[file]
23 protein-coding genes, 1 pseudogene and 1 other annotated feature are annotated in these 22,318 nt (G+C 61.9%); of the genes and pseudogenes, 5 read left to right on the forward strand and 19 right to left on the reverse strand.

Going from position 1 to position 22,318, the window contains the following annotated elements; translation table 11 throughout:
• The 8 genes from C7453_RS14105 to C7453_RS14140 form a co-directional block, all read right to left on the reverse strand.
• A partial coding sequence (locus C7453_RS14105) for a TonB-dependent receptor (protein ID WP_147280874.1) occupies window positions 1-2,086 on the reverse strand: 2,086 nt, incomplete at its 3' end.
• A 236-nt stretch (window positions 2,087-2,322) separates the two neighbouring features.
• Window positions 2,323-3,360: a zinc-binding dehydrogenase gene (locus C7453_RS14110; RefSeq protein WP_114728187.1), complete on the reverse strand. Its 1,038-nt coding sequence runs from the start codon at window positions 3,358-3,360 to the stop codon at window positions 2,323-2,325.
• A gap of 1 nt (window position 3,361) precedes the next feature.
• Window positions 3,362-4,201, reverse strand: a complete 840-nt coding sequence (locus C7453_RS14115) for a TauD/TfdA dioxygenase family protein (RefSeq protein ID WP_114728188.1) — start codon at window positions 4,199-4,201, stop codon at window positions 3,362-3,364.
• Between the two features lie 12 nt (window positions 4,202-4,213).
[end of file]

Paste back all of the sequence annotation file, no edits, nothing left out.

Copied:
23 protein-coding genes, 1 pseudogene and 1 other annotated feature are annotated in these 22,318 nt (G+C 61.9%); of the genes and pseudogenes, 5 read left to right on the forward strand and 19 right to left on the reverse strand.

Going from position 1 to position 22,318, the window contains the following annotated elements; translation table 11 throughout:
• The 8 genes from C7453_RS14105 to C7453_RS14140 form a co-directional block, all read right to left on the reverse strand.
• A partial coding sequence (locus C7453_RS14105) for a TonB-dependent receptor (protein ID WP_147280874.1) occupies window positions 1-2,086 on the reverse strand: 2,086 nt, incomplete at its 3' end.
• A 236-nt stretch (window positions 2,087-2,322) separates the two neighbouring features.
• Window positions 2,323-3,360: a zinc-binding dehydrogenase gene (locus C7453_RS14110; RefSeq protein WP_114728187.1), complete on the reverse strand. Its 1,038-nt coding sequence runs from the start codon at window positions 3,358-3,360 to the stop codon at window positions 2,323-2,325.
• A gap of 1 nt (window position 3,361) precedes the next feature.
• Window positions 3,362-4,201, reverse strand: a complete 840-nt coding sequence (locus C7453_RS14115) for a TauD/TfdA dioxygenase family protein (RefSeq protein ID WP_114728188.1) — start codon at window positions 4,199-4,201, stop codon at window positions 3,362-3,364.
• Between the two features lie 12 nt (window positions 4,202-4,213).